From the point of view of the Earth in one of the spiral arms of the Milky Way, it is very difficult to reconstruct the structure of our galaxy.
This is because measuring the distance to something in space when you don’t know its intrinsic brightness is really difficult. And there are a lot of things in the Milky Way whose brightness we don’t know. This means that sometimes, we can completely lose sight of the massive structures we thought we should be right under our noses.
A new set of these massive structures has now been revealed in the outer regions of the Milky Way’s disk: massive filaments orbiting an unclear source. Astronomers will conduct follow-up surveys to try to solve the mystery.
The discovery came thanks to the European Space Agency’s Gaia Space Observatory, a project to map the Milky Way in three dimensions at the highest resolution to date.
Gaia orbits the sun with the Earth, in a annular orbit About the Lagrangian point between the Sun and the Earth L2, which is a gravitationally stable pocket of space caused by interactions between the two bodies.
From there, it carefully studies the stars in the Milky Way over a long period, watching to see how the positions of the stars appear to change against the distant stars. This saves the view, which can be used to calculate distances to stars.
While this can be done from here on Earth, atmospheric influences can interfere with the measurements. From her position in space, Gaia has an advantage she has been using to great advantage. Since its publication in 2013, space telescope data has revealed a number of stellar structures and associations that we had no idea about.
The new structures were identified by a team led by astronomer Chervin Laporte from the University of Barcelona in Spain in data from the latest edition, In December last year, with Improved parallax accuracy. The same data also showed the previously known structures with much higher clarity than we’ve seen before.
“We report the discovery of multiple new, previously undiscovered filaments embedded in the outer disc in highly extinct regions,” The researchers wrote in their paper.
“Some of these structures are interpreted as excited outer disk material, ejected from satellite impacts and currently undergoing phase mixing (‘feathers’). Due to the long time scale in the outer disk regions, these structures can remain coherent in the formation space over several billion years.”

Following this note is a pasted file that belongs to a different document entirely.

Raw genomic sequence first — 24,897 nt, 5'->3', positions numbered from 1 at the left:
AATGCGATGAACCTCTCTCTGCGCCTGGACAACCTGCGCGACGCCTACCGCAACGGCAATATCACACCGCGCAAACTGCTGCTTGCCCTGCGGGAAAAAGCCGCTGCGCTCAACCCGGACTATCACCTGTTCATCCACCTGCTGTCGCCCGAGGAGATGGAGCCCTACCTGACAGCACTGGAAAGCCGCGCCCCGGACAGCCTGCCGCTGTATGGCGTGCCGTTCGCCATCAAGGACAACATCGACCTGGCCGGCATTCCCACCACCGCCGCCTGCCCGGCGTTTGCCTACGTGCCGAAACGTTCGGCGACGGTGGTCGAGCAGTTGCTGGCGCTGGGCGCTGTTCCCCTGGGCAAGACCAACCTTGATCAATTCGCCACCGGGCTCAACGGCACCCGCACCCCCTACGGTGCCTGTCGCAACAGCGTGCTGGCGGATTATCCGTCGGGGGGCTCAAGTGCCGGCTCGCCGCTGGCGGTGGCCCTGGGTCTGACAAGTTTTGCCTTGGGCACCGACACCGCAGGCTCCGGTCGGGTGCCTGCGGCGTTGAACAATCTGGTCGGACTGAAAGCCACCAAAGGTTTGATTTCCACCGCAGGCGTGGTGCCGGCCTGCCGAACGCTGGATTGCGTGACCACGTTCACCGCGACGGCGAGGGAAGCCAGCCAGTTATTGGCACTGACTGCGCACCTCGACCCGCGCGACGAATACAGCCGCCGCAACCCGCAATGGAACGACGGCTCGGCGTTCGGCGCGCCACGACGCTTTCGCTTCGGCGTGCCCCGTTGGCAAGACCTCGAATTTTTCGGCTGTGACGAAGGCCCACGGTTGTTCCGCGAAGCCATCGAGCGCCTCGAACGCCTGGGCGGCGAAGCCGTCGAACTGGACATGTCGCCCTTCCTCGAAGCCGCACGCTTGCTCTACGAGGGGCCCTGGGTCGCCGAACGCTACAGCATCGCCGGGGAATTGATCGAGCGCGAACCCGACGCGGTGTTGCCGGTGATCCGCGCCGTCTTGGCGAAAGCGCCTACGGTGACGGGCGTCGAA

These spinning filaments at the edges of the galaxy are not unexpected. According to simulations, the interactions between the Milky Way and its satellite galaxies can produce such structures. The Milky Way has a swarm of satellites currently in orbit (maybe).
But there’s a catch: The sheer number of leads that Laporte and colleagues found superseded those seen in such simulations, which means we need another explanation.
One possibility is that the leads are remnants of spiral tidal arms stimulated at different times by interactions with satellites; In other words, galactic fossils.
Another possibility is that they represent the peaks of distortions of the Milky Way’s disk that occurred due to collisions with other galaxies. The Milky Way has a history of collisions with other galaxies, which can cause disturbances in the galactic disk, so it’s not an unreasonable assumption.
The researchers believe that such collisions could send turbulences that spread across the galactic disk like ripples on a pond.
The next step would be to make follow-up observations, to try and determine which of these scenarios is most likely.
“Usually this region of the Milky Way remains poorly explored due to interfering dust that strongly obscures most of the galaxy’s middle plane,” Laporte said.
“While dust affects the luminosity of the star, its motion remains unaffected. We were certainly very excited to see that Gaia’s motion data helped us reveal these filamentous structures! Now the challenge remains to determine what exactly these objects are, how they came to be, why in such large numbers, and what they can tell us about the Milky Way, its formation and evolution. “
The search was published in Monthly Notices of the Royal Astronomical Society: Letters.
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